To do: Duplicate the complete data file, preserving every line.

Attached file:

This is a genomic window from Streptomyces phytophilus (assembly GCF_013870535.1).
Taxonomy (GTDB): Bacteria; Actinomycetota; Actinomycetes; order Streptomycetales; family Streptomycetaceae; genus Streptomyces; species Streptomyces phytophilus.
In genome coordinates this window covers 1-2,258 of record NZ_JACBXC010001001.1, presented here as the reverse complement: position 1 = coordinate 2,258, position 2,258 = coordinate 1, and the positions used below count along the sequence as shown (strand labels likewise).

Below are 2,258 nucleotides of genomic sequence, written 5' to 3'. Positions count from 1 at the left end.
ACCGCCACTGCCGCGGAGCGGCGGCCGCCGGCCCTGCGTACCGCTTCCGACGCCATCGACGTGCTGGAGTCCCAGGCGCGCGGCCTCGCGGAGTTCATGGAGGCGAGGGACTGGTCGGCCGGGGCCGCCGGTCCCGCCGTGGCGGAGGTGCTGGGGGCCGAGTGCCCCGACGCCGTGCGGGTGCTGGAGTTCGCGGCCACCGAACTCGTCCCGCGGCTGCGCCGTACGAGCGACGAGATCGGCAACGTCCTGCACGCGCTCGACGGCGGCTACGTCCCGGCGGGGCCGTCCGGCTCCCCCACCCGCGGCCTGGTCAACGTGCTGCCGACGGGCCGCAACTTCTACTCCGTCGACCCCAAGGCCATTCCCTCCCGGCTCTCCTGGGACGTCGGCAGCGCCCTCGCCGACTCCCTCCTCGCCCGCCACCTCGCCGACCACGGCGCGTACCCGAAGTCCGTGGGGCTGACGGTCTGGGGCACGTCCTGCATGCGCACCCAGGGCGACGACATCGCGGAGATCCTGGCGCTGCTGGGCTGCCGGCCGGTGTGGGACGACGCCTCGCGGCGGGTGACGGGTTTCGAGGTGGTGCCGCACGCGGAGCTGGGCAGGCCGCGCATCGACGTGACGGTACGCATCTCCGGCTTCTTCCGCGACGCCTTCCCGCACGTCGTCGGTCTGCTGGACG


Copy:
This is a genomic window from Streptomyces phytophilus (assembly GCF_013870535.1).
Taxonomy (GTDB): Bacteria; Actinomycetota; Actinomycetes; order Streptomycetales; family Streptomycetaceae; genus Streptomyces; species Streptomyces phytophilus.
In genome coordinates this window covers 1-2,258 of record NZ_JACBXC010001001.1, presented here as the reverse complement: position 1 = coordinate 2,258, position 2,258 = coordinate 1, and the positions used below count along the sequence as shown (strand labels likewise).

Below are 2,258 nucleotides of genomic sequence, written 5' to 3'. Positions count from 1 at the left end.
ACCGCCACTGCCGCGGAGCGGCGGCCGCCGGCCCTGCGTACCGCTTCCGACGCCATCGACGTGCTGGAGTCCCAGGCGCGCGGCCTCGCGGAGTTCATGGAGGCGAGGGACTGGTCGGCCGGGGCCGCCGGTCCCGCCGTGGCGGAGGTGCTGGGGGCCGAGTGCCCCGACGCCGTGCGGGTGCTGGAGTTCGCGGCCACCGAACTCGTCCCGCGGCTGCGCCGTACGAGCGACGAGATCGGCAACGTCCTGCACGCGCTCGACGGCGGCTACGTCCCGGCGGGGCCGTCCGGCTCCCCCACCCGCGGCCTGGTCAACGTGCTGCCGACGGGCCGCAACTTCTACTCCGTCGACCCCAAGGCCATTCCCTCCCGGCTCTCCTGGGACGTCGGCAGCGCCCTCGCCGACTCCCTCCTCGCCCGCCACCTCGCCGACCACGGCGCGTACCCGAAGTCCGTGGGGCTGACGGTCTGGGGCACGTCCTGCATGCGCACCCAGGGCGACGACATCGCGGAGATCCTGGCGCTGCTGGGCTGCCGGCCGGTGTGGGACGACGCCTCGCGGCGGGTGACGGGTTTCGAGGTGGTGCCGCACGCGGAGCTGGGCAGGCCGCGCATCGACGTGACGGTACGCATCTCCGGCTTCTTCCGCGACGCCTTCCCGCACGTCGTCGGTCTGCTGGACG